Teen unemployment is 27.6%. And those that are working are making 30% less than their counterparts did three years ago. While Moms and Dads still fund their teenagers’ shopping sprees, the bleak teen employment scene will certainly put a crimp in retailers’ sales figures. Bummer!

And if you’re looking for stores that might struggle, look no further than…

•Hot Topic (Nasdaq: HOTT): This is one of my least favorite names in the retail sector. The company reported a dismal 8.5% same-store sales decline in October and lowered its earnings guidance as a result. In addition, the company announced that it will close 40-50 of its 680 stores and lay off roughly 14% of its workers.
While other laggards like Pacific Sunwear of California (Nasdaq: PSUN) have taken steps to improve their merchandise, there’s no evidence that the same is happening at Hot Topic.

I also believe that the “Three A’s” will struggle…

•Aeropostale (NYSE: ARO)
•Abercrombie & Fitch (NYSE: ANF)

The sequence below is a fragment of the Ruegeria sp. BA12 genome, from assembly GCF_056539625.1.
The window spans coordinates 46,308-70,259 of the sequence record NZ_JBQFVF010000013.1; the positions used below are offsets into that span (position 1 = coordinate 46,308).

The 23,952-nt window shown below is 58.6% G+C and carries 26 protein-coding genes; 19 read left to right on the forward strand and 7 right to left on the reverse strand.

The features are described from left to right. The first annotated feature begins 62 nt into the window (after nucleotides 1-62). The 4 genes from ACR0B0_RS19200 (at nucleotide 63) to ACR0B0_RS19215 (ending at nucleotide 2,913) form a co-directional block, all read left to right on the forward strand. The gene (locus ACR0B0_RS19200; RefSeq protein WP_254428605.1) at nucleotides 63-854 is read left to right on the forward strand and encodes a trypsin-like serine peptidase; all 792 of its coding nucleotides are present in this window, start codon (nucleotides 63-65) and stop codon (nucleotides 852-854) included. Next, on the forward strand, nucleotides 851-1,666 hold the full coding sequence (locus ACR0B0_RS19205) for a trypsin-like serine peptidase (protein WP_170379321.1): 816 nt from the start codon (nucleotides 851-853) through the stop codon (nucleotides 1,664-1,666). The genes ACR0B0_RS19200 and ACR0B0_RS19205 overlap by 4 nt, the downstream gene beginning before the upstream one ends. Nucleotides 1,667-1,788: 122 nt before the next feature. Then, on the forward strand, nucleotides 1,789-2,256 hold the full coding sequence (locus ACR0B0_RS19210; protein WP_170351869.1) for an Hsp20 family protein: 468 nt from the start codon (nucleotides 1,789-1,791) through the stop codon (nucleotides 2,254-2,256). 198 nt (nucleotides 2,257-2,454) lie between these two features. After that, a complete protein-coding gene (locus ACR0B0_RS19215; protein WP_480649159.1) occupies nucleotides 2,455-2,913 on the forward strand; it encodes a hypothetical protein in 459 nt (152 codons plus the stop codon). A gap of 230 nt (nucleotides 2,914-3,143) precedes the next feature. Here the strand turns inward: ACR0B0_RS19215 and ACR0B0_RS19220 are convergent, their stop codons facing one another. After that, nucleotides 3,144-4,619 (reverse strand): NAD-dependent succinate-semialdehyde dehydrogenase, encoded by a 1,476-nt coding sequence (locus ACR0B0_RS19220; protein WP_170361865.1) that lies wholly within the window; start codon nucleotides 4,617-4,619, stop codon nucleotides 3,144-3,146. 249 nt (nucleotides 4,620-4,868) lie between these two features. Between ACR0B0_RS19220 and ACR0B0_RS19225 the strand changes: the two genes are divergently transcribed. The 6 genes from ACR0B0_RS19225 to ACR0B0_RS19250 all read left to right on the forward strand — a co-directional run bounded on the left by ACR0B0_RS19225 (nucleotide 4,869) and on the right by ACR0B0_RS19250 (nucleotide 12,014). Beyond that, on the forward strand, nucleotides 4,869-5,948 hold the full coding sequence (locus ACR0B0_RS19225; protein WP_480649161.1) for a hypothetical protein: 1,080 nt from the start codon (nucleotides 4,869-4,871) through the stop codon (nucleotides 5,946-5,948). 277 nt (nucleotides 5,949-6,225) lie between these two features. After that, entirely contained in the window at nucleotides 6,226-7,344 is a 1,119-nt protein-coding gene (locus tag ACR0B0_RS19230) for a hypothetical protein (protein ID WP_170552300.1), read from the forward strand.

•American Eagle Outfitters (NYSE: AEO)
All three will be at each other’s throats this season, thus creating too much competition to pick one winner. As a result, I expect all three to log a mediocre performance at best.

On Tap This Holiday Season: Retail Therapy

For two years, Americans have contended with the near-collapse of the financial system, a severe recession, a bitter, nasty election and a seemingly endless barrage of bad news and negativity. Not to mention being groped at the airport on the way to visit ‘Nana.

But if anecdotal evidence is any indicator, stores and malls are already busy. Many friends, family members and colleagues have reported brisk business for retailers.

This holiday season, with the economic climate just starting to warm up a bit, I expect people to put the gloom and doom aside and celebrate the holidays with more gusto.

Hoping your longs go up and your shorts go down,

Marc Lichtenfeld

P.S. Feel free to leave anecdotes of your holiday shopping experiences below. What stores in your area are busy? Which ones have tumbleweeds blowing through them?